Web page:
Eating Within A 10-Hour Window Could Help Prevent These Diseases
With celebs like Jennifer Aniston, Molly Sims, and even Hugh Jackman touting the benefits, intermittent fasting has become the healthy eating style du jour. Sure, time-restricted eating may seem like just another trend, but IF has many science-backed benefits behind it including staving off type 2 diabetes and boosting brain health.
A new study has taken it one step further and found eating during a specific window could have radical benefits in people with metabolic syndrome. What window, you ask? Scientists found 10 hours of time-restricted eating and 14 hours of fasting does the trick.
Metabolic syndrome is a group of conditions that can afflict a person, consisting of symptoms like elevated blood pressure, high blood sugar, and obesity. Patients with this syndrome are at increased risk of type 2 diabetes and heart disease, along with a heightened susceptibility to heart attack and stroke.
The pilot study, implemented by the Salk Institute, followed a group of patients who had been diagnosed with metabolic syndrome. They chose time-restricted eating as an experimental method due to its support of the individual’s circadian rhythm, hoping that focusing on time opposed to calorie counting would be easier for people to follow.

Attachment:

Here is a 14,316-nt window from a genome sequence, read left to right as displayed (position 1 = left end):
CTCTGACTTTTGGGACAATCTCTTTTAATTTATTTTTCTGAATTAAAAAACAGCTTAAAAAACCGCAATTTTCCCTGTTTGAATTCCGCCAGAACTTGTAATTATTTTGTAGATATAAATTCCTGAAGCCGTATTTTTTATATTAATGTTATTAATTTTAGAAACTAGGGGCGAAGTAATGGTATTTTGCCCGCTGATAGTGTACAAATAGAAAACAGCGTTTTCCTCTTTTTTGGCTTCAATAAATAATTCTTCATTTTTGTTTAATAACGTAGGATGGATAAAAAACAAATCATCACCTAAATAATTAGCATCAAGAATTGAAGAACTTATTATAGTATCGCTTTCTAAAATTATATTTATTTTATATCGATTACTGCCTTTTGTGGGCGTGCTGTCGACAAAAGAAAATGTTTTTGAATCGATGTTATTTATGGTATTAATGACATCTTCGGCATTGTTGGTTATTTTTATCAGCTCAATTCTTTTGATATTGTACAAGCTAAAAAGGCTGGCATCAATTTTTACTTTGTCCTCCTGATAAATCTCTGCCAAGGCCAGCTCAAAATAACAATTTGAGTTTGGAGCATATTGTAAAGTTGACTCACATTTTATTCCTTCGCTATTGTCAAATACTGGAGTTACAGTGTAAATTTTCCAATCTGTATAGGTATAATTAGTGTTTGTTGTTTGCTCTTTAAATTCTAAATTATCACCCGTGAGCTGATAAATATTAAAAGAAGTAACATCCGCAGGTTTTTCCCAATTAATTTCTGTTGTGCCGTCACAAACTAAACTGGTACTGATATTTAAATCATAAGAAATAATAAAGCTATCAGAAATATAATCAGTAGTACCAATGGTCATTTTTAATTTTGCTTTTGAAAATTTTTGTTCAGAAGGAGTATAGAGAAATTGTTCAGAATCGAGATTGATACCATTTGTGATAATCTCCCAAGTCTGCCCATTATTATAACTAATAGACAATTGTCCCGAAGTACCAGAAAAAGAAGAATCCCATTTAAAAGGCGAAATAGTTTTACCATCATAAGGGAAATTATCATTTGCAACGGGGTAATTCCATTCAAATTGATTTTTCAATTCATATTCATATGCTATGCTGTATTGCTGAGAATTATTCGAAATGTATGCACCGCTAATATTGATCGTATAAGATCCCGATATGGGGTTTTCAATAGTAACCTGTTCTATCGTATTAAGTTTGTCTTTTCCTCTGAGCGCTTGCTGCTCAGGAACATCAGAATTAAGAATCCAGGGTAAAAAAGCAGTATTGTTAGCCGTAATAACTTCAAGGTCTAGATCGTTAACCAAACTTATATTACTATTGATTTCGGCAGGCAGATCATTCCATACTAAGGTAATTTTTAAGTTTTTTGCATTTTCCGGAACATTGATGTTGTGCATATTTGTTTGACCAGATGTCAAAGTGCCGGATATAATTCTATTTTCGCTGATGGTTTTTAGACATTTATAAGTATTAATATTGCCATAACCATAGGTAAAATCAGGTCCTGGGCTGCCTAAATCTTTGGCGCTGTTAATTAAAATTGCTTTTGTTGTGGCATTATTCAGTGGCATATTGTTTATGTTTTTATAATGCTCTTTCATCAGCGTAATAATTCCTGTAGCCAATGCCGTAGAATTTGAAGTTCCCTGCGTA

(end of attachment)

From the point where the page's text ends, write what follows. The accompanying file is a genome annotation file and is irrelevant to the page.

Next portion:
Patients were instructed to eat within a 10-hour window every day and use the remaining 14 hours to rest and restore the body. All participants logged their eating on an app created by the lab over the course of three months. After the study was complete, participants reported better sleep, and results indicated reductions in body weight, BMI, and abdominal fat. In addition, blood sugar levels, blood pressure, and cholesterol all decreased.
Not only does this method have the potential to change lives of people suffering from metabolic syndrome, it could also save money. "Adapting this 10-hour time-restricted eating is an easy and cost-effective method for reducing symptoms of metabolic syndrome and improving health," says Satchin Panda, Ph.D., co-author of the study. "By delaying the onset of diabetes by even one year in a million people with prediabetes, the intervention could save roughly 9.6 billion dollars in healthcare costs."
Because the study was fairly small (only 19 participants), researchers are in the process of conducting a study that is more large-scale, with the intent to offer a new treatment plan for patients with metabolic syndrome revolving around time-restricted eating.
This new form of healthy weight loss is especially promising because of the willingness of patients to try it. Some types of dieting can be unhealthy and difficult, which means people tend to give up quickly. This moderate intermittent fasting technique is a simple and healthy way to practice wellness and take care of your body. We’re looking forward to seeing this trend continue!
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